There’s no doubt that some students are more comfortable participating from behind a screen rather than face-to-face. We’ve known that as educators for some time. My mind is spinning with ways we can leverage that, now that we’re seeing it on such a larger scale.

A similar benefit here is…

5. Better participation and work completion levels

Rebecca says, “I’ve had students that haven’t turned in work all semester now participating online! And I teach at a 1:1 school and actively use our LMS. It is blowing my mind. I haven’t changed my curriculum at all. It’s still posted in our LMS & submitted back there. The only difference is now it’s ‘homework’ because I am anti-homework and give them plenty of class time to do everything.”

Obviously many teachers are seeing lower participation levels for a wide variety of reasons, as well. But this is still interesting to think about.

Why might work completion be better right now for some kids, in some schools?

I’ll hypothesize that some of them want to interact with their friends, and Zoom meetings are a rare opportunity to see all their classmates. Some may crave normalcy and structure right now.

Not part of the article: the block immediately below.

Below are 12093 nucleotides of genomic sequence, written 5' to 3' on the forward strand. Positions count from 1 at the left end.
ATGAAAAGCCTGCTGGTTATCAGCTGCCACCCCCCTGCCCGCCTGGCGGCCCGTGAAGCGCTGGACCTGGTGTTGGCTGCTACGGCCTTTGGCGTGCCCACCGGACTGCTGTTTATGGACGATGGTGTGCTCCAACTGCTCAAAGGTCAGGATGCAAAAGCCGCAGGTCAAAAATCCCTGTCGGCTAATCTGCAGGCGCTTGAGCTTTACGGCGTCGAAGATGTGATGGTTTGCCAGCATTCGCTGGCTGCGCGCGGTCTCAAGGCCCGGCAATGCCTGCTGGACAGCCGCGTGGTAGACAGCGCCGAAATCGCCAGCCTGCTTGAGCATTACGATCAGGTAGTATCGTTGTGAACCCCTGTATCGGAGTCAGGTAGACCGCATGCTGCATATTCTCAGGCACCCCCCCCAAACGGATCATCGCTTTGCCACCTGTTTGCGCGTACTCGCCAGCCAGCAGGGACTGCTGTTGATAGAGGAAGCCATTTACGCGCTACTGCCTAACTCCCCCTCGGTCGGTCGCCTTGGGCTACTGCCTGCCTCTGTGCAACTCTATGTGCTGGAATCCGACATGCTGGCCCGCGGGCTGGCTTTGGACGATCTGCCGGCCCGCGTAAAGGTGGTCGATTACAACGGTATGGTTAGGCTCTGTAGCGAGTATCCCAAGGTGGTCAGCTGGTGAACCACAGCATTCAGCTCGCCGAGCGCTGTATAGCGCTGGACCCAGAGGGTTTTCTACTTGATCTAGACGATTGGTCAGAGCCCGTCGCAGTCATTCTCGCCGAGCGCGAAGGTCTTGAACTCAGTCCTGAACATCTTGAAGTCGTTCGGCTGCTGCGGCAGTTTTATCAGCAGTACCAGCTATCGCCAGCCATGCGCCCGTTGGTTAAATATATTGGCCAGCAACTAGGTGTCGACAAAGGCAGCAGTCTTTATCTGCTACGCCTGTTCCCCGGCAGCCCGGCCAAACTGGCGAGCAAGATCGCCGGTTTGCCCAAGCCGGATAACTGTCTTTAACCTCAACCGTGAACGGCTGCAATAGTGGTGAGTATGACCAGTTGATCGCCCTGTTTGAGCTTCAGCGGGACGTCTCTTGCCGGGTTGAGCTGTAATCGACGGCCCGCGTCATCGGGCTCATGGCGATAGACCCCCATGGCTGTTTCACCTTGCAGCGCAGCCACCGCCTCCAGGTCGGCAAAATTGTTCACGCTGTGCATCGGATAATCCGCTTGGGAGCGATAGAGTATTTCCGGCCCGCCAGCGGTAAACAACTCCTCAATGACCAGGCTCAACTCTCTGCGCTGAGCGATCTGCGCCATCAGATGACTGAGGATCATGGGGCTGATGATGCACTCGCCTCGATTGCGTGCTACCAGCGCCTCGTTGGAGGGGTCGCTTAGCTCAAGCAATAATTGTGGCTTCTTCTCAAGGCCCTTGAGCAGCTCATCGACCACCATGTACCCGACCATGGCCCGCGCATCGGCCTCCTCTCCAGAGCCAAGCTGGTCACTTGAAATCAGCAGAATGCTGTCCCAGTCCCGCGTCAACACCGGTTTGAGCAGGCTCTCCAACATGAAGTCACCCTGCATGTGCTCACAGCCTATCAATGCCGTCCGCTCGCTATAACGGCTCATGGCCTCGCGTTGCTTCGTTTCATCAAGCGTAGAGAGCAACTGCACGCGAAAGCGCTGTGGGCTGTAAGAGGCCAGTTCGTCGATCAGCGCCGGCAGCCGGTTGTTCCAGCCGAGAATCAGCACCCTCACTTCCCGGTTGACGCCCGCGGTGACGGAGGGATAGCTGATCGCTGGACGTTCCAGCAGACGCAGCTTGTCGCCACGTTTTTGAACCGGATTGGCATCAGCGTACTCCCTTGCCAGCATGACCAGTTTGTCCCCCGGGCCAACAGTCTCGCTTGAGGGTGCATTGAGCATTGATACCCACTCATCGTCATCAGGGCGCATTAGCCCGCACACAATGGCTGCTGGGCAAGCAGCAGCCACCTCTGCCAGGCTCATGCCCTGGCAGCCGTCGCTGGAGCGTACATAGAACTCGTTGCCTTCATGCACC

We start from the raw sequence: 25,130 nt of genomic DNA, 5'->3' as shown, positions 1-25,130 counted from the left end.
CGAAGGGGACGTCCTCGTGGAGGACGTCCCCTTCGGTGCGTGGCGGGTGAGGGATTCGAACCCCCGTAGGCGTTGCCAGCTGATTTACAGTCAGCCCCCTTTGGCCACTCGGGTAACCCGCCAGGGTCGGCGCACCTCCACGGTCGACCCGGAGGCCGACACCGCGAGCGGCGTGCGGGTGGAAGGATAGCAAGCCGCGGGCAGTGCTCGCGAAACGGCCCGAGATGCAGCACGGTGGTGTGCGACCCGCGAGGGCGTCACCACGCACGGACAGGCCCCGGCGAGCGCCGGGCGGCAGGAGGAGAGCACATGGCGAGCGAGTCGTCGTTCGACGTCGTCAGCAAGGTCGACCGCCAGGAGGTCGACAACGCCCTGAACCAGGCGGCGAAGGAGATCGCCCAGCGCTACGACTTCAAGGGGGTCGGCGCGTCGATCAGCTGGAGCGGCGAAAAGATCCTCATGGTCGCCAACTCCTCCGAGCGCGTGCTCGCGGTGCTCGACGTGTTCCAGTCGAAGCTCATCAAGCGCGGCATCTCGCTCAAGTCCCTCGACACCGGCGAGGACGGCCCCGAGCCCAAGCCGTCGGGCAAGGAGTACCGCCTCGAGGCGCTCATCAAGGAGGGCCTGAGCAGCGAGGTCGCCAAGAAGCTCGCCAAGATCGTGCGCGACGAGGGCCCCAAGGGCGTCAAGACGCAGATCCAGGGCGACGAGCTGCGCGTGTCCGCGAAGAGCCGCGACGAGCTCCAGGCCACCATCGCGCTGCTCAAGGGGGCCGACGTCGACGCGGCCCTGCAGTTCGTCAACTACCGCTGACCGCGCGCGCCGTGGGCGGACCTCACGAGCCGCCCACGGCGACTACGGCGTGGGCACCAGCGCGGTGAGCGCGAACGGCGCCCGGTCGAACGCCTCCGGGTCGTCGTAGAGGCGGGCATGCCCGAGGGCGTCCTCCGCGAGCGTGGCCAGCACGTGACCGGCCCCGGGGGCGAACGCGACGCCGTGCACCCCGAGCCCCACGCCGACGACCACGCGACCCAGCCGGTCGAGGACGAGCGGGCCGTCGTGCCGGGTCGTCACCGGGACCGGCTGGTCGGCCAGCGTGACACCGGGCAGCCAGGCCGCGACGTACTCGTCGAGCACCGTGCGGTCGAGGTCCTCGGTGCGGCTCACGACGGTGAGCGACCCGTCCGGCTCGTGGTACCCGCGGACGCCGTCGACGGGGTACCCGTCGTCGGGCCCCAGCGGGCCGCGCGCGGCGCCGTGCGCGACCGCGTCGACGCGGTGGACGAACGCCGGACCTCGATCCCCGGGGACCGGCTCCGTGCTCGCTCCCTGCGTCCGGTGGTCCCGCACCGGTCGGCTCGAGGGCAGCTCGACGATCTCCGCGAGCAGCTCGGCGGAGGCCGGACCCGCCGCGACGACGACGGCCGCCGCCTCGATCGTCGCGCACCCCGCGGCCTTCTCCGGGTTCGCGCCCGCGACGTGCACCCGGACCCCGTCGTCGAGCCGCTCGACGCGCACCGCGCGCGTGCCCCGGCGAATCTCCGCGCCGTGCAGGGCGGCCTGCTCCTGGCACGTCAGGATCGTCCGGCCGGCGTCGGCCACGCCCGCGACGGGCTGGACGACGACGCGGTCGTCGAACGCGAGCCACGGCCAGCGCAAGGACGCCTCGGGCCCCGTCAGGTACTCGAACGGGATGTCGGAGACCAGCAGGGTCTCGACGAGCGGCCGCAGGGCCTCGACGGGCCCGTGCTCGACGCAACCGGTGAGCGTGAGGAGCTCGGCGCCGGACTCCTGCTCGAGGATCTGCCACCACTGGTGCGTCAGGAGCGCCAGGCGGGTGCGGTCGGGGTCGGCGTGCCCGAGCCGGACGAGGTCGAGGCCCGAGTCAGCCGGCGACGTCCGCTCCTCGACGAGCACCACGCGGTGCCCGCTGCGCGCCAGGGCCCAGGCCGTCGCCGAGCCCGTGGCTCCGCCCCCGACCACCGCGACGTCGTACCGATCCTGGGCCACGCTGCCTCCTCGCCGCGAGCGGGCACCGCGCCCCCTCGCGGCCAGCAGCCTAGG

All of them have fewer fun things competing for their attention.

But what Rebecca mentioned about kids not having to do 6 hours of classwork AND homework got me thinking, as well. Her students are not getting more or less work right now. 

What they’re getting are more autonomy and breaks.

They don’t have to get up so early to go to school, sit through 6 hours of classes, and then come home and do more work, on top of everything else they’re juggling. They have more choice over when to work, can go to the bathroom freely, eat when they’re hungry, and so on.

That’s something to consider for sure.

6. Fewer classroom time-wasters, fluff, and waiting around for other students

I think about this one a lot particularly for the elementary level, where going to the bathroom and getting a drink can take 15 minutes of the school day because the whole class has to make a trip at once. Going to the bathroom and getting a drink at home takes a fraction of that amount of time. 

Instead of kids sitting for 5 minutes in class for everyone to pass in their papers and get out materials for the next activity: you can tell the class to take a 5-minute break, and then meet back up again. They can stand, stretch, take care of their basic needs, and not feel like they’re sitting and waiting for everyone else.